The crack is in a column in the north side of the building, near the site of Friday's collapse, which sent a large street-level glass canopy crashing down onto the two underground parking levels.
Approximately 100 columns support the building, and about 30 are in the area of the garage collapse, said Hackensack construction official Joseph Mellone.
Engineers were still determining if the crack in the column existed before the collapse, Mellone said, adding that the crack appeared repairable.
Meanwhile, residents who were evacuated Friday and have been staying with friends or in nearby hotels since then will be allowed back into their apartments Wednesday to collect personal belongings, Lt. Stephen Lindner, a city fire department spokesman, said Monday.
It was not clear when they would be allowed to move back into the 18-story Prospect Towers.
"I don't have an answer for that yet," Mellone said. "It's still too early in the game. Right now we're trying to gain control of the building."
The collapse initially was feared to have trapped at least one person inside a car, but rescuers later determined that no one was in the garage. Officials said Monday that rescuers had about a dozen cars left to search, but everyone in both buildings that use the garage had been accounted for.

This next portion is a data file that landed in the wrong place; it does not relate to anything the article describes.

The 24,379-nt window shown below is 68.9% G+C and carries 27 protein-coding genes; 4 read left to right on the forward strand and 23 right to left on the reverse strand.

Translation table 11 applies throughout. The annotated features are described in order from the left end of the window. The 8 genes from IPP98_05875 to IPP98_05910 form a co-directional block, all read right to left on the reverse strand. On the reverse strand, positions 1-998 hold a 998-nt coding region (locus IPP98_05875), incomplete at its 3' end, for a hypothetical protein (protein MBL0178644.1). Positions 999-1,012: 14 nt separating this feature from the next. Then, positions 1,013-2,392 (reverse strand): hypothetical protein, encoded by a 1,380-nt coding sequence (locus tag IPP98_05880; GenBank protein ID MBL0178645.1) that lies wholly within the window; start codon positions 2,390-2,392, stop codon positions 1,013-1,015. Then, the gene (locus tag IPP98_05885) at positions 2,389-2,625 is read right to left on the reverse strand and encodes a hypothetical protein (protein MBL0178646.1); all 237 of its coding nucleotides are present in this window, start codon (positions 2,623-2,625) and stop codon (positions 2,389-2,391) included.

Another partial collapse occurred Saturday afternoon, but no injuries were reported, though power was lost in the building. Crews were removed as a precaution and the cleanup work was temporarily suspended.
The south side of the underground garage was left intact and didn't appear in danger of collapsing, Mellone said. Workers were busy continuing to shore up the walls of the parking garage Monday.
The cause of the collapse is unknown, city officials said.
Engineers retained by the city and by the building's owner, Equity Residential Properties of Chicago, have been examining the wreckage for the last several days.
Hackensack city manager Steve LoIacono said officials were checking into reports that the building's owner had been notified in the spring by its engineering firm that a leak in the parking garage was making the structure unsafe.
LoIacono added that the city was not aware of problems at the building, but the owner would not be required to file for a permit with the city to do investigatory work such as digging. Numerous residents said Friday that workers had been digging in the garage area beginning several months ago.
A spokesman for Equity did not immediately return a phone message Monday.